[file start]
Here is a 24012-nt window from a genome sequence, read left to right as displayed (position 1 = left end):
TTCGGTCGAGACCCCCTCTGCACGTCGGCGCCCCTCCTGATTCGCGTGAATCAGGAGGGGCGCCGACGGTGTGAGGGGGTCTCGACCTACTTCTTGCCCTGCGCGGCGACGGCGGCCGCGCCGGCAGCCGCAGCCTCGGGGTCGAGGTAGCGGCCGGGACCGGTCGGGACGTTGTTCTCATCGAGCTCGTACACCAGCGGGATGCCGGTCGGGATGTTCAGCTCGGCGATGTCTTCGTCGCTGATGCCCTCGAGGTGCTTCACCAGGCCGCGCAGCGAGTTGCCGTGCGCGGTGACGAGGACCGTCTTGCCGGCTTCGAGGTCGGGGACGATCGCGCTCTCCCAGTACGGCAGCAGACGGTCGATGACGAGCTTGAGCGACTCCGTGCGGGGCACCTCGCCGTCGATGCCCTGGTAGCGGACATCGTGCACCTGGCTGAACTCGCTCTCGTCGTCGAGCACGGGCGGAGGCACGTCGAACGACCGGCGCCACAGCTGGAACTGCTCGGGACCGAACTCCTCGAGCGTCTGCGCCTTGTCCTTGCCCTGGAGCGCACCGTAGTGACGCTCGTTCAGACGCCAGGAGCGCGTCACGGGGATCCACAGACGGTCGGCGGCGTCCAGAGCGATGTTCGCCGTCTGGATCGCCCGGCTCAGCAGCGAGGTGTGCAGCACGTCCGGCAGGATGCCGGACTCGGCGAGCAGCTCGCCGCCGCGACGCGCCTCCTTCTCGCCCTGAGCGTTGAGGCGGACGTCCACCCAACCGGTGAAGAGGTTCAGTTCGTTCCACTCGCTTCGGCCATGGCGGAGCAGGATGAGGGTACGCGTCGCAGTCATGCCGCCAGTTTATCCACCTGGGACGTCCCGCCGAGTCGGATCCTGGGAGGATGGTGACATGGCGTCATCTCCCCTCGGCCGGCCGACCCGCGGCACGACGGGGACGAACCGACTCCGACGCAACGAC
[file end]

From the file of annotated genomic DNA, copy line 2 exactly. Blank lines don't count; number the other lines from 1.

TTCGGTCGAGACCCCCTCTGCACGTCGGCGCCCCTCCTGATTCGCGTGAATCAGGAGGGGCGCCGACGGTGTGAGGGGGTCTCGACCTACTTCTTGCCCTGCGCGGCGACGGCGGCCGCGCCGGCAGCCGCAGCCTCGGGGTCGAGGTAGCGGCCGGGACCGGTCGGGACGTTGTTCTCATCGAGCTCGTACACCAGCGGGATGCCGGTCGGGATGTTCAGCTCGGCGATGTCTTCGTCGCTGATGCCCTCGAGGTGCTTCACCAGGCCGCGCAGCGAGTTGCCGTGCGCGGTGACGAGGACCGTCTTGCCGGCTTCGAGGTCGGGGACGATCGCGCTCTCCCAGTACGGCAGCAGACGGTCGATGACGAGCTTGAGCGACTCCGTGCGGGGCACCTCGCCGTCGATGCCCTGGTAGCGGACATCGTGCACCTGGCTGAACTCGCTCTCGTCGTCGAGCACGGGCGGAGGCACGTCGAACGACCGGCGCCACAGCTGGAACTGCTCGGGACCGAACTCCTCGAGCGTCTGCGCCTTGTCCTTGCCCTGGAGCGCACCGTAGTGACGCTCGTTCAGACGCCAGGAGCGCGTCACGGGGATCCACAGACGGTCGGCGGCGTCCAGAGCGATGTTCGCCGTCTGGATCGCCCGGCTCAGCAGCGAGGTGTGCAGCACGTCCGGCAGGATGCCGGACTCGGCGAGCAGCTCGCCGCCGCGACGCGCCTCCTTCTCGCCCTGAGCGTTGAGGCGGACGTCCACCCAACCGGTGAAGAGGTTCAGTTCGTTCCACTCGCTTCGGCCATGGCGGAGCAGGATGAGGGTACGCGTCGCAGTCATGCCGCCAGTTTATCCACCTGGGACGTCCCGCCGAGTCGGATCCTGGGAGGATGGTGACATGGCGTCATCTCCCCTCGGCCGGCCGACCCGCGGCACGACGGGGACGAACCGACTCCGACGCAACGAC